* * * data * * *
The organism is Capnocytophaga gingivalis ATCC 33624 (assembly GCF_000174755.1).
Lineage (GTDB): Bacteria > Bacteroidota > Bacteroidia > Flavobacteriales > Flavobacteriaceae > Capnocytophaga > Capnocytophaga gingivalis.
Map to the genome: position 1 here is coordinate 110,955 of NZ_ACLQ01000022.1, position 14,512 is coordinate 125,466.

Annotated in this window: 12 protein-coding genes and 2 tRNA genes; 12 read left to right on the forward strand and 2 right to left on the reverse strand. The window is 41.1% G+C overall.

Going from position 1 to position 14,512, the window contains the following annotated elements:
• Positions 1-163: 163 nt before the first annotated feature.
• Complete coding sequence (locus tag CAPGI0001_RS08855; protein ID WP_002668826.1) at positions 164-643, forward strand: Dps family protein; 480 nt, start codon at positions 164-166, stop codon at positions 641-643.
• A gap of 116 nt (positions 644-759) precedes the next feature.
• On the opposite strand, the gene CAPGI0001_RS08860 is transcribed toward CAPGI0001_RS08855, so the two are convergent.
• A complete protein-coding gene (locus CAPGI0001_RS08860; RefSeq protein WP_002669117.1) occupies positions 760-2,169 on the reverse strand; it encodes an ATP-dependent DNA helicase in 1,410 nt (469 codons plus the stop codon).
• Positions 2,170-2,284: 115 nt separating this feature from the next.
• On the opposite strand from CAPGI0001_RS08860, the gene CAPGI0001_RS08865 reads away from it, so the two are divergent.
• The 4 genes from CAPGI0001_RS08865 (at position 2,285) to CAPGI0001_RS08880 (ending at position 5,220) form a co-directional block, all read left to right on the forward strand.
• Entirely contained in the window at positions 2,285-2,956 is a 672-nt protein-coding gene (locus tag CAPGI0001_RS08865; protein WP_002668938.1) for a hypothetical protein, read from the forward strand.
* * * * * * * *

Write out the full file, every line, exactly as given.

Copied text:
The organism is Capnocytophaga gingivalis ATCC 33624 (assembly GCF_000174755.1).
Lineage (GTDB): Bacteria > Bacteroidota > Bacteroidia > Flavobacteriales > Flavobacteriaceae > Capnocytophaga > Capnocytophaga gingivalis.
Map to the genome: position 1 here is coordinate 110,955 of NZ_ACLQ01000022.1, position 14,512 is coordinate 125,466.

Annotated in this window: 12 protein-coding genes and 2 tRNA genes; 12 read left to right on the forward strand and 2 right to left on the reverse strand. The window is 41.1% G+C overall.

Going from position 1 to position 14,512, the window contains the following annotated elements:
• Positions 1-163: 163 nt before the first annotated feature.
• Complete coding sequence (locus tag CAPGI0001_RS08855; protein ID WP_002668826.1) at positions 164-643, forward strand: Dps family protein; 480 nt, start codon at positions 164-166, stop codon at positions 641-643.
• A gap of 116 nt (positions 644-759) precedes the next feature.
• On the opposite strand, the gene CAPGI0001_RS08860 is transcribed toward CAPGI0001_RS08855, so the two are convergent.
• A complete protein-coding gene (locus CAPGI0001_RS08860; RefSeq protein WP_002669117.1) occupies positions 760-2,169 on the reverse strand; it encodes an ATP-dependent DNA helicase in 1,410 nt (469 codons plus the stop codon).
• Positions 2,170-2,284: 115 nt separating this feature from the next.
• On the opposite strand from CAPGI0001_RS08860, the gene CAPGI0001_RS08865 reads away from it, so the two are divergent.
• The 4 genes from CAPGI0001_RS08865 (at position 2,285) to CAPGI0001_RS08880 (ending at position 5,220) form a co-directional block, all read left to right on the forward strand.
• Entirely contained in the window at positions 2,285-2,956 is a 672-nt protein-coding gene (locus tag CAPGI0001_RS08865; protein WP_002668938.1) for a hypothetical protein, read from the forward strand.